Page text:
## Saturday, April 18, 2009

### Practical Matters

I'll take a break from the heavy philosophy of assessment stuff, and write about two little tricks that make my life a bit easier in the hopes someone else may benefit as well.

The first applies to anyone who still grades the old-fashioned way and ends up subtracting from 100% a lot. It's generally a pain to subtract from 100 because of the 'borrowing' algorithm that we're taught in this country. In Germany and other countries they use a 9's complement approach that I'll show you here. I'll apply it specifically to the 100 problem, but it works for any situation. It's embarassingly simple:
Because 100 = 99 + 1, subtracting from 100 is the same as subtracting from 99 and then adding one.
This makes a big difference because you never have to 'borrow' from 99. Moreover, the subtraction is easy-peasy because each subtraction is symetrical: 9-4 = 5 and so 9-5=4. This makes it all very painless.
Example: If you add up a student's points off and get 27, you can 'flip' 27 around 99, and get 72. Add one and you're done: 73% correct.
Example: 100 - 59 would be 99 - 59 = 40, 40 + 1 = 41.
I know it's not really that difficult to subtract from 100 to begin with, but this makes the process almost fun, and after grading dozens of paper, anything that makes my head hurt a little less is welcome.

The second practical matter is a simple way I've evolved to for organizing projects. I have a lot of projects going on simultaneously in all kinds of domains. There are lots of sophisticated project managers that you can find online, and I've tried out many of them. I finally realized, however, that the amount of information I need to document about most projects is pretty minimal. The most important bit of information is simply recording that the project exists. If management is through some complex system, there will always be things that fall off the table because someone didn't take the time to enter the information. Secondly, a simple green/yellow/red status flag is sufficient for most things. (Use blue instead of green if you have colorblind users.) Finally, a hyperlink to a file or other resource to document details of the project is desirable. I find everything I need with the combination of a mindmeister mind map, and etherpad documents. Both are free for the basics, which is enough for me currently. A section of my project tree looks like this:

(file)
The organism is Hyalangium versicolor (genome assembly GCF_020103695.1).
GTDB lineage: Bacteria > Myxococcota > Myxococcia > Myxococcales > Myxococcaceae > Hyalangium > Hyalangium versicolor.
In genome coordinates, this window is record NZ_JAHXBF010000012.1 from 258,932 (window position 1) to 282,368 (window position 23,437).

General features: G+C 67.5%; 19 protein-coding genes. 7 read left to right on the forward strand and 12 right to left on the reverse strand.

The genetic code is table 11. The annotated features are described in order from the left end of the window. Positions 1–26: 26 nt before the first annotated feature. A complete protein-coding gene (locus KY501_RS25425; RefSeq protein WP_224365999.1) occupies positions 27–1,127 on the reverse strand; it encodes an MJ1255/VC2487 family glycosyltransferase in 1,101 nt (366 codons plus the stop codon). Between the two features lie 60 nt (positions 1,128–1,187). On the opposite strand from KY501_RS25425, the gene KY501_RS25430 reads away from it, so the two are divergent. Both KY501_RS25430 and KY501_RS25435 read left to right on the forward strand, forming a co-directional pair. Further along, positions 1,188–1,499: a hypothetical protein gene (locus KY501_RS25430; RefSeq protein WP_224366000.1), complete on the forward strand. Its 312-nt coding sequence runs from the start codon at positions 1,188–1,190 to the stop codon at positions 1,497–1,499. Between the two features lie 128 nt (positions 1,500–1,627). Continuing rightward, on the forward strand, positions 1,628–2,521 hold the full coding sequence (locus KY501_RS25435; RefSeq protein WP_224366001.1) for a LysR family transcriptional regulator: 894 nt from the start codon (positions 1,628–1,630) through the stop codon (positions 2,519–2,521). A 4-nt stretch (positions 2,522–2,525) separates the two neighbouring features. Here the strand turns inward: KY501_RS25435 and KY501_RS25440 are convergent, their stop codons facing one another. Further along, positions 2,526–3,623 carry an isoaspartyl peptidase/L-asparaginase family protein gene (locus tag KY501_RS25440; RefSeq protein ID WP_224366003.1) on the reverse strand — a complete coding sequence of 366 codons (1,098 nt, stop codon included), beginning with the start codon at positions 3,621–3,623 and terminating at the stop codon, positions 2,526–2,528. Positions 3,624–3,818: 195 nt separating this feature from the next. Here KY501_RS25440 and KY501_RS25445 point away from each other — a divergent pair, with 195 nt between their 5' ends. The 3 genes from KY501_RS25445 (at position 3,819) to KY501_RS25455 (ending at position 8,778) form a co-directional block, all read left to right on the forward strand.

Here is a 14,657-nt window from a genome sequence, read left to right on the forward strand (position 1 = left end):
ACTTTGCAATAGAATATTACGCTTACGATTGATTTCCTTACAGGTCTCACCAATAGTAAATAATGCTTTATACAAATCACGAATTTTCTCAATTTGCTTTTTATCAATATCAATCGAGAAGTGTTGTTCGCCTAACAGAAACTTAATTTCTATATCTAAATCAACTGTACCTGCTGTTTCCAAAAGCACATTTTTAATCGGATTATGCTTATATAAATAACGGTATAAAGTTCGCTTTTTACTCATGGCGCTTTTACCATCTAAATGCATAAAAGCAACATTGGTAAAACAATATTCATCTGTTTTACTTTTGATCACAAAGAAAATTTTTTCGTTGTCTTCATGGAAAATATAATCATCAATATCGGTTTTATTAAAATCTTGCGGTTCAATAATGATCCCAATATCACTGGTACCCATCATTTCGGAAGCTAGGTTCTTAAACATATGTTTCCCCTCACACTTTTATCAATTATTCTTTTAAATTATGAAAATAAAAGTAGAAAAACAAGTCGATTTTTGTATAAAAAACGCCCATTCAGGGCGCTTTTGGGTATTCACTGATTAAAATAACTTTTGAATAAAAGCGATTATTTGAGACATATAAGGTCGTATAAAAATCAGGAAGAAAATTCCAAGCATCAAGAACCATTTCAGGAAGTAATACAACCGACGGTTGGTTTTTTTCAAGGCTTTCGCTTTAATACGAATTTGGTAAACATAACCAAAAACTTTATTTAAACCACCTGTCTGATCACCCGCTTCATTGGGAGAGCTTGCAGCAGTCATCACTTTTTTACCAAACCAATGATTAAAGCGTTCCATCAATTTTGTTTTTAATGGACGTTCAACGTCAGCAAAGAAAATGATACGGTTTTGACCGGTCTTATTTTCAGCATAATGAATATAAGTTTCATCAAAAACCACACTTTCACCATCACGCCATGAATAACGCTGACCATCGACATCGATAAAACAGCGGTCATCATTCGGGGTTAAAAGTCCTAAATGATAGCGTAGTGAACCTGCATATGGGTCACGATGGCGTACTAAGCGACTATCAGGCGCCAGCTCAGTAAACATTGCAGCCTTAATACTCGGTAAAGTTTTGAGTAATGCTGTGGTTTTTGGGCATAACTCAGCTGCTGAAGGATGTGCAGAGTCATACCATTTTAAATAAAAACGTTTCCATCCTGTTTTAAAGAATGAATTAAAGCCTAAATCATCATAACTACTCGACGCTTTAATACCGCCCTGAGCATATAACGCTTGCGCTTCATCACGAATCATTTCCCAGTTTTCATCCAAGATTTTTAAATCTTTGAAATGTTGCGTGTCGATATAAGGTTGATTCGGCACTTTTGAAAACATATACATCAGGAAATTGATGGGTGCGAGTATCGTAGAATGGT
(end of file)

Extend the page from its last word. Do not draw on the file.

The arrows on nodes are hyperlinks to resources. You can make the whole thing editable by others. Etherpad docs, by design, are very open and perfect for collaboration. I don't feel like I'm creating more work for myself using this combination of tools--it's very natural. For bigger projects, a more robust tool will probably be useful, but for keeping track of a large set of small and medium-sized projects, this is perfect. I could wish for calendar features and summary reports and such, but within my current scale of operations, this hasn't become critical.